from a University of Iowa News Release from March 6, 2003
University of Iowa Burn Oat Hulls For Economic, Environmental Benefit
Tests conducted at the University of Iowa power found that burning oat hulls in place of coal not only saves money, but is better for the environment. The university investigated the fuel option in a cooperative project with Quaker Foods & Beverages, a division of Pepsico.
Burning oat hulls at the UI power plant can reduce the amount of coal burned at the UI by as much as 30,000 tons each year says Ferman Milster, UI associate utility director. The arrangement should reduce the annual amount of new carbon dioxide produced by the power plant boiler by some 72,000 tons annually. Additionally, sulfur dioxide emissions from the boiler may be reduced by as much as 60 tons annually, because oat hulls have virtually no sulfur content. The cooperative project will save Quaker the cost of disposing of the oat hulls, which are a by-product of cereal production in Quaker's Cedar Rapids plant, and could save a significant amount of landfill space. Milster says the practice of burning oat hulls from Quaker began in January 2003.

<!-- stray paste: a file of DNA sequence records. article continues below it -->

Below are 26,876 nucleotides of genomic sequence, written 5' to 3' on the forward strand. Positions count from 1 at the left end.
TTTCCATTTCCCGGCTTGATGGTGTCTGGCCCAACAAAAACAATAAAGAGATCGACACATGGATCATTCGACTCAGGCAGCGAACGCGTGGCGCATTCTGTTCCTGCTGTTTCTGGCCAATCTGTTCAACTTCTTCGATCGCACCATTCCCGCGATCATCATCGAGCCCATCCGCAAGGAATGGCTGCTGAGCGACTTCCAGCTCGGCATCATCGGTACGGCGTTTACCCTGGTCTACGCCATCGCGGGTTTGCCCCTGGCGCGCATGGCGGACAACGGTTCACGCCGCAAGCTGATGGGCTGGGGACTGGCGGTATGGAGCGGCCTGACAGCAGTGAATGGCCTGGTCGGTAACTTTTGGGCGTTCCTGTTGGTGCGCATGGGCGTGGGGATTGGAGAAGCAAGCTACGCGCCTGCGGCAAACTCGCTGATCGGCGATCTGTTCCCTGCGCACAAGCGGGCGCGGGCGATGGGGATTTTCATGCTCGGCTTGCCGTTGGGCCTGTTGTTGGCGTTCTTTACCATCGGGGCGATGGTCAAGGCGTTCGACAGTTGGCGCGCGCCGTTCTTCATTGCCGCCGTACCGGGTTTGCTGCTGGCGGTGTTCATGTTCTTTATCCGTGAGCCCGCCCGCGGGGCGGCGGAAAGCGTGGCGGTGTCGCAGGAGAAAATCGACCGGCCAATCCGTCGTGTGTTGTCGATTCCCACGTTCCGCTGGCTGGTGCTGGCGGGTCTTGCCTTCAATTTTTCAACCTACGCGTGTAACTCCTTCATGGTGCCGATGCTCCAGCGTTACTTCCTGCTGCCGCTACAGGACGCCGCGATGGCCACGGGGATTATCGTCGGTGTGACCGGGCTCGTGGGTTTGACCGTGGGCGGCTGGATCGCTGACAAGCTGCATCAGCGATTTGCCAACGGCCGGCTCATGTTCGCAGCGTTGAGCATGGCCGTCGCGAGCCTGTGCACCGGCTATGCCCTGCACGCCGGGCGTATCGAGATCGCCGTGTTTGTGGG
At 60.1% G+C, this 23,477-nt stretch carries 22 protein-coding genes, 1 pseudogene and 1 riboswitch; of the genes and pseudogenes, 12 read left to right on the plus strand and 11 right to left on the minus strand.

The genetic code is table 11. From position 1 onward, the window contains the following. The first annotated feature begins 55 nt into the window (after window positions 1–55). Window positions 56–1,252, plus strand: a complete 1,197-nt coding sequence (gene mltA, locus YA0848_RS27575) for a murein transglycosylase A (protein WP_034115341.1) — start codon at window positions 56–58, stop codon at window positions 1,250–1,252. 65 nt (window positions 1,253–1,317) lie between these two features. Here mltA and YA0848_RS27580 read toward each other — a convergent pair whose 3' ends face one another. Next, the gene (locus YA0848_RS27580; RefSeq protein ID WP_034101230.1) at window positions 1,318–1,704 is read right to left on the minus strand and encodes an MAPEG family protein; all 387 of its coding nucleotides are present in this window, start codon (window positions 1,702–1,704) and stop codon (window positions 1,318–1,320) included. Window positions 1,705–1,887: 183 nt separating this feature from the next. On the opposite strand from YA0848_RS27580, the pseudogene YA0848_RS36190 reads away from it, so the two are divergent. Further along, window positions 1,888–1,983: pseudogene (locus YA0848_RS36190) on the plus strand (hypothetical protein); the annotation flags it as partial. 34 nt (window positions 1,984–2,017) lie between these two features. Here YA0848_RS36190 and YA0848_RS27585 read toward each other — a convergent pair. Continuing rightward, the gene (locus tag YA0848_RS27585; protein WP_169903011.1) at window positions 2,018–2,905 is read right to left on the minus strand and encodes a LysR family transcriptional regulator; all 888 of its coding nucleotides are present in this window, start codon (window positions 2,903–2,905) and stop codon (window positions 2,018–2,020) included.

"It's a very
beneficial arrangement for everyone concerned," says Milster. "We
had high hopes when we began our tests that the oat hulls
This fall, the power
plant conducted a 90-day test burn of a related product called resifil,
which is produced at the Quaker facility. Resifil is the material remaining
after oat hulls have been processed to make various chemical products.
The test found that resifil can be burned efficiently, but subsequent
tests of the "raw" oat hulls showed them to be an even better
fuel for the UI plant. The Cedar Rapids facility produces far more raw
oat hulls than resifil.
The power plant is
currently conducting another test burn using a new system and new handling
equipment to further refine and understand the oat hull burning process,
SOURCE: University of Iowa News Services, 300 Plaza Centre One, Suite 371, Iowa City, Iowa 52242-2500.